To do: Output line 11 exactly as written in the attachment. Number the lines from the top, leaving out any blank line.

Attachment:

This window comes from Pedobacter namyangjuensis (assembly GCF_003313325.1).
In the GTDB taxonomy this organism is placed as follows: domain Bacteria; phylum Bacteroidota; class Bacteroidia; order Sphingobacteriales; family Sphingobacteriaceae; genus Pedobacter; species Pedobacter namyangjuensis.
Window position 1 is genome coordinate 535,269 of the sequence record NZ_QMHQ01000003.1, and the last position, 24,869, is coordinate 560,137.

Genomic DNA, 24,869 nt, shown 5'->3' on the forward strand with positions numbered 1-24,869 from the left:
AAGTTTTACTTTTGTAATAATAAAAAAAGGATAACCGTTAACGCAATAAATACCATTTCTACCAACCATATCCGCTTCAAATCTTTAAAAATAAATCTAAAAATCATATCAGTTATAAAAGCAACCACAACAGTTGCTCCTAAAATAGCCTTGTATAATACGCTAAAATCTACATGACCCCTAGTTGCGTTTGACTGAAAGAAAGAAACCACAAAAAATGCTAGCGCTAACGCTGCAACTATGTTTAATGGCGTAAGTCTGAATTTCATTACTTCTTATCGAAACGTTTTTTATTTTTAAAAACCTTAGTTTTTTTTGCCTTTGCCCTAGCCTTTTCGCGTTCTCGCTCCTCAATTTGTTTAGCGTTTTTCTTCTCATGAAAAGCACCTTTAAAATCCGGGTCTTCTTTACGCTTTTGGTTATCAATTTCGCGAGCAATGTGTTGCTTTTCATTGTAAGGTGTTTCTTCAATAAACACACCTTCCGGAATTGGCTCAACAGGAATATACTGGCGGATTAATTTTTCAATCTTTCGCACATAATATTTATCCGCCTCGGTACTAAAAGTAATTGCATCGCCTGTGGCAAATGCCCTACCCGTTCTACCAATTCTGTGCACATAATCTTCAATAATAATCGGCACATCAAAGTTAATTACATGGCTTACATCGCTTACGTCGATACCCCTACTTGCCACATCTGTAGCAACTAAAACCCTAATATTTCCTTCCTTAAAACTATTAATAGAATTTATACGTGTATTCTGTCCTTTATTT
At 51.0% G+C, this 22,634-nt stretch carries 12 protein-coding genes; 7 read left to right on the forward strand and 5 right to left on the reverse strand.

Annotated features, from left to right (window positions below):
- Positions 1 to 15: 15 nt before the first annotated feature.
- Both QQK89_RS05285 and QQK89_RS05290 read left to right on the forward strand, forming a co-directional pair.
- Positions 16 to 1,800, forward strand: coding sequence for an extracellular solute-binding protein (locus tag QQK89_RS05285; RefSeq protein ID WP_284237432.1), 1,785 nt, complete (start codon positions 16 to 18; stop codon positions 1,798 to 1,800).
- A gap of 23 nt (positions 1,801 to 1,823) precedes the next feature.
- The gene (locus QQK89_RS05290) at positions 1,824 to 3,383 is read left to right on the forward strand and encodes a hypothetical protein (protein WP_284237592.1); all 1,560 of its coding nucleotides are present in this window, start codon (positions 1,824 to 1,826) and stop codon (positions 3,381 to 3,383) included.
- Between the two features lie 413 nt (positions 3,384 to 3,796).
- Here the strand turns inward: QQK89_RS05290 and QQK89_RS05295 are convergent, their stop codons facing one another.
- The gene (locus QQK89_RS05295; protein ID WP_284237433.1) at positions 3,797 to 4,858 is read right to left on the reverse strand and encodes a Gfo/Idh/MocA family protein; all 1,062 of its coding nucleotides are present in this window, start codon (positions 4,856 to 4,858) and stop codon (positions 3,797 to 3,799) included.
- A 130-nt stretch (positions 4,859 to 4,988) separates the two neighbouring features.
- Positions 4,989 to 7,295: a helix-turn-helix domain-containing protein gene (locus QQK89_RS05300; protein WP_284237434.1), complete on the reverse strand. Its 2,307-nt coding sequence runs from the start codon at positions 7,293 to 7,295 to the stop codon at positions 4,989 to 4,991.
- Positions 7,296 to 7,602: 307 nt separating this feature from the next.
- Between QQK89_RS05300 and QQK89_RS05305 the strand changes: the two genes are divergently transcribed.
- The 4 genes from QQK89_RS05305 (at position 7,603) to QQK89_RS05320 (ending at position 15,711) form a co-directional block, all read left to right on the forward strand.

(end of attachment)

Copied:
- A gap of 23 nt (positions 1,801 to 1,823) precedes the next feature.